Hello, Reality? Are we there yet?
Sex and money
Hugh Heffner’s engagement hit the news this past weekend. The 84-year old founder of Playboy is engaged to a 24-year old woman. Now now, you say – this is all about celebrity.
But it’s also about sex (for him) and money (for her). Age old formula, age old exchange, sanctified (or should I say legalized) by the marriage contract.
This may be an extreme case, but there’s no question that sex, money, and power that derives from both are part of many relationships. To a lesser degree, the notion of man as provider and woman as homemaker is modeled on a similar principle.
But in today’s economy (not to mention culture), that model of traditional roles is out the window for most of us, and nor do we want it. At least, we don’t want it as an inflexible container that closes doors to the affective or productive side of our lives.
Still – if money and power turn your head (and light your fire), own it. And recognize the pros and cons of the relationship you seek.
Give and take
Let’s say you have a pretty good idea of what it takes for you to thrive in a relationship. What about your partner? Don’t you need to factor in what the other person values, and how the two of you will function as a team?
If you’re married, do you even take the time to think about this any longer? That’s not a criticism; it is recognition of how crazy busy we get with jobs, kids, bills, commitments – and how easy it is to lose touch with the reasons we paired up in the first place.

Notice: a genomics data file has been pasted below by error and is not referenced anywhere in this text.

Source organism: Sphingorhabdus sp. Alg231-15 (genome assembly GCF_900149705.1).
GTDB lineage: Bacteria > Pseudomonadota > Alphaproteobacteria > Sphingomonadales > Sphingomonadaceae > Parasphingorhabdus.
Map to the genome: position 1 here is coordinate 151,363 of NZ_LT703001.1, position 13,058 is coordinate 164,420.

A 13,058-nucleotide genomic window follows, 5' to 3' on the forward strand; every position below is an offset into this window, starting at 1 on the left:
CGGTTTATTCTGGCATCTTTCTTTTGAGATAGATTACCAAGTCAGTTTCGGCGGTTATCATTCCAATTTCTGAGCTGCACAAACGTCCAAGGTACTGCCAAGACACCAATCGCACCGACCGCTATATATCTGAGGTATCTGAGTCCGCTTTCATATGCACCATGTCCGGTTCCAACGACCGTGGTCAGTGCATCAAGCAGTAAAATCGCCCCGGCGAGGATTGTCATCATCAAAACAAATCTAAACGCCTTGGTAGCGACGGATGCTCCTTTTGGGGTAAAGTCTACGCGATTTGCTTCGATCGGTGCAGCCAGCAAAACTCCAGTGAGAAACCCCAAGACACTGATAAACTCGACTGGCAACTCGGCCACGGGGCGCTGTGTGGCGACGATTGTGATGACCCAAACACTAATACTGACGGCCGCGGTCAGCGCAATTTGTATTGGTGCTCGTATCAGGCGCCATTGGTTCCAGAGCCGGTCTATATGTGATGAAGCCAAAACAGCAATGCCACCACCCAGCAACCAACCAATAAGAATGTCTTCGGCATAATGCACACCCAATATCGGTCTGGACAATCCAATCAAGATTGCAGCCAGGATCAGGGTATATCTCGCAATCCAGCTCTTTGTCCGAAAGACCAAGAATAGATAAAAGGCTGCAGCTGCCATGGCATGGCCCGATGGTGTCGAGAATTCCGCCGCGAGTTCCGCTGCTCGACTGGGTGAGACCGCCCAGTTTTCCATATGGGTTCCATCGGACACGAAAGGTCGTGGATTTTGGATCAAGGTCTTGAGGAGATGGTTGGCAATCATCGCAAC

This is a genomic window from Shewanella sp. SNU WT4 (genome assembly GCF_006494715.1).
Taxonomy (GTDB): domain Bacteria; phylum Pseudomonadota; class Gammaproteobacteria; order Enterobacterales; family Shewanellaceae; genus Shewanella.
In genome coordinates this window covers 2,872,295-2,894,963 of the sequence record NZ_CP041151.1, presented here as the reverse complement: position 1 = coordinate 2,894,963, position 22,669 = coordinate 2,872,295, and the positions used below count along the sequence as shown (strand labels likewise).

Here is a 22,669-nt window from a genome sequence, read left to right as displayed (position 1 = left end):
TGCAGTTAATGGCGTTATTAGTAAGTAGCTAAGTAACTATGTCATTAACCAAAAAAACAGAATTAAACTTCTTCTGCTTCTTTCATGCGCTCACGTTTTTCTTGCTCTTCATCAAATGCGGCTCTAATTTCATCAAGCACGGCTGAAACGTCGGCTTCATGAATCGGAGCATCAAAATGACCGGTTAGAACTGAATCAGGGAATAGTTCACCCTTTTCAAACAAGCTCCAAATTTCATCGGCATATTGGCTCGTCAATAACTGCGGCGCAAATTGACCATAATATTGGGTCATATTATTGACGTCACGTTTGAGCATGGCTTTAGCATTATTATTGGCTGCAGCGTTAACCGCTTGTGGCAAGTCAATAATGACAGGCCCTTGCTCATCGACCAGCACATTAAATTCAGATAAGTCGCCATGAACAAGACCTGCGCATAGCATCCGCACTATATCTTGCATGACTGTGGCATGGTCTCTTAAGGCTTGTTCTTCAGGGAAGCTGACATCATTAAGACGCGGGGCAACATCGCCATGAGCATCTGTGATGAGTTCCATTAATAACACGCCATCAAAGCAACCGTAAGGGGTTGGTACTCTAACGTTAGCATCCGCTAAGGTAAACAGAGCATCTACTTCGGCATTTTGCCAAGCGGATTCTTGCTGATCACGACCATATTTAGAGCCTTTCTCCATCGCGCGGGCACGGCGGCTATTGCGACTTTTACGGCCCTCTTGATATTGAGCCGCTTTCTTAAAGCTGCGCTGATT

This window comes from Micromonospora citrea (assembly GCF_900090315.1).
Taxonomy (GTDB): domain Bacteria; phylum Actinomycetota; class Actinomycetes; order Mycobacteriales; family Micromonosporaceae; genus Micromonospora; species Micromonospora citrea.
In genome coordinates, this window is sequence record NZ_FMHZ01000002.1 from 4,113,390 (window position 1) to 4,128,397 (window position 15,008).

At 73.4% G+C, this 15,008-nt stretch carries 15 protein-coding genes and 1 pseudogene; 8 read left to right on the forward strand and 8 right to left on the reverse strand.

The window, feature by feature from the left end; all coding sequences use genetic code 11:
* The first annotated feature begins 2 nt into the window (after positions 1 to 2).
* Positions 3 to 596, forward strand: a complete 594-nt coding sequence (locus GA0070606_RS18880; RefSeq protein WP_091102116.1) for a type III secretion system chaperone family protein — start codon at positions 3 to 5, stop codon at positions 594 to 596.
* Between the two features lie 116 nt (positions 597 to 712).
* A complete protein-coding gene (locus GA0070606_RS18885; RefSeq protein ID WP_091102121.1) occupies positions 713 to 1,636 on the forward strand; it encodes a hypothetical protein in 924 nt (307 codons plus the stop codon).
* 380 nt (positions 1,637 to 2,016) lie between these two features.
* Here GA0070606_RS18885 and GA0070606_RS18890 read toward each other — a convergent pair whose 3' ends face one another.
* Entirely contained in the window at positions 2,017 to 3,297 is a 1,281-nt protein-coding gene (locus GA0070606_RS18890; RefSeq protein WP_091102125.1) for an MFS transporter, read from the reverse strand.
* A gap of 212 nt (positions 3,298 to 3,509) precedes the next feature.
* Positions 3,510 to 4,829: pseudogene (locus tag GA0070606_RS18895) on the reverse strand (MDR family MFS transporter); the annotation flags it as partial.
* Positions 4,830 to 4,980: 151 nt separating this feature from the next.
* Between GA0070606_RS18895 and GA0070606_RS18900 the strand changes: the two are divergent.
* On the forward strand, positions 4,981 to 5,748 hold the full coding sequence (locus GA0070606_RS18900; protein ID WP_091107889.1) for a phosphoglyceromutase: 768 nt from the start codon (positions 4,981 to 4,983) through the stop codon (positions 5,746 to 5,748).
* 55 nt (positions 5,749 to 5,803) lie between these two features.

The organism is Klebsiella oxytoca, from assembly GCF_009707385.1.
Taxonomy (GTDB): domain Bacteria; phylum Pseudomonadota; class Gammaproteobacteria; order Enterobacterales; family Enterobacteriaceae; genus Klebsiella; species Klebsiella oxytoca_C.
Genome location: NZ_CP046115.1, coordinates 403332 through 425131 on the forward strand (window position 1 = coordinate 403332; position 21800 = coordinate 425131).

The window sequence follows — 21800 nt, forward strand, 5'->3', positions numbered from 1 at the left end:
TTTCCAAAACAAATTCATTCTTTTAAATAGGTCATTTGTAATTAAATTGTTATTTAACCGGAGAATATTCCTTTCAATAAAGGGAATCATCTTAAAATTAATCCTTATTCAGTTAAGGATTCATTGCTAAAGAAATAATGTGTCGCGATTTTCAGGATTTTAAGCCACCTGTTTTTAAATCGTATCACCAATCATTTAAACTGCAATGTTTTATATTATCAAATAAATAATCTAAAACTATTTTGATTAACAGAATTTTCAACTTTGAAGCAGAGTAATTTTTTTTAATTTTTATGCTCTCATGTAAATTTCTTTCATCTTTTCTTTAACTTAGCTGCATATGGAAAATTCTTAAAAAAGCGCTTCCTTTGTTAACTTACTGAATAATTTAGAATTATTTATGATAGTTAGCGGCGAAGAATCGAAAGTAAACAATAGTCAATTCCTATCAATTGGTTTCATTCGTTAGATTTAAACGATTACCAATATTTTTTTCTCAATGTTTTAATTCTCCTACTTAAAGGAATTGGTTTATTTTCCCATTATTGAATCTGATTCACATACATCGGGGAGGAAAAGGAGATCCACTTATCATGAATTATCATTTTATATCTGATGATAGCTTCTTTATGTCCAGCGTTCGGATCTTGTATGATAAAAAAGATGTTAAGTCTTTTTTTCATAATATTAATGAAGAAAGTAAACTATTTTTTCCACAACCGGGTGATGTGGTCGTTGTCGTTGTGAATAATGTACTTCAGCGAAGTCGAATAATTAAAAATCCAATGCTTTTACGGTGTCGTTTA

- Have your needs changed?
- Have your spouse’s needs changed?
- When’s the last time you talked about it, much less gave it a second thought?
Isn’t this the time of year for assessing? Are there practical actions you can take to spice things up and advance your relationship cause? And if you’re not involved in a relationship, perhaps you’re admitting to yourself that you’d like to be?
Consider this: If you don’t take into account what the other person needs, are you all about the supply side of the equation, and ignoring demand? Even if you “get the guy,” will you keep him? If we frame relationships in a more balanced way – “what I want, and what my partner wants” – aren’t we in for a smoother ride, or a speedier exit if we’ve miscalculated?
Marketing ourselves in the Love Biz
A few months back, I wrote what I thought was an innocent musing on romantic gestures. I miss the days of a man sending flowers, or even showing up with a single stem when he comes calling. To me, small tokens of thoughtfulness go far.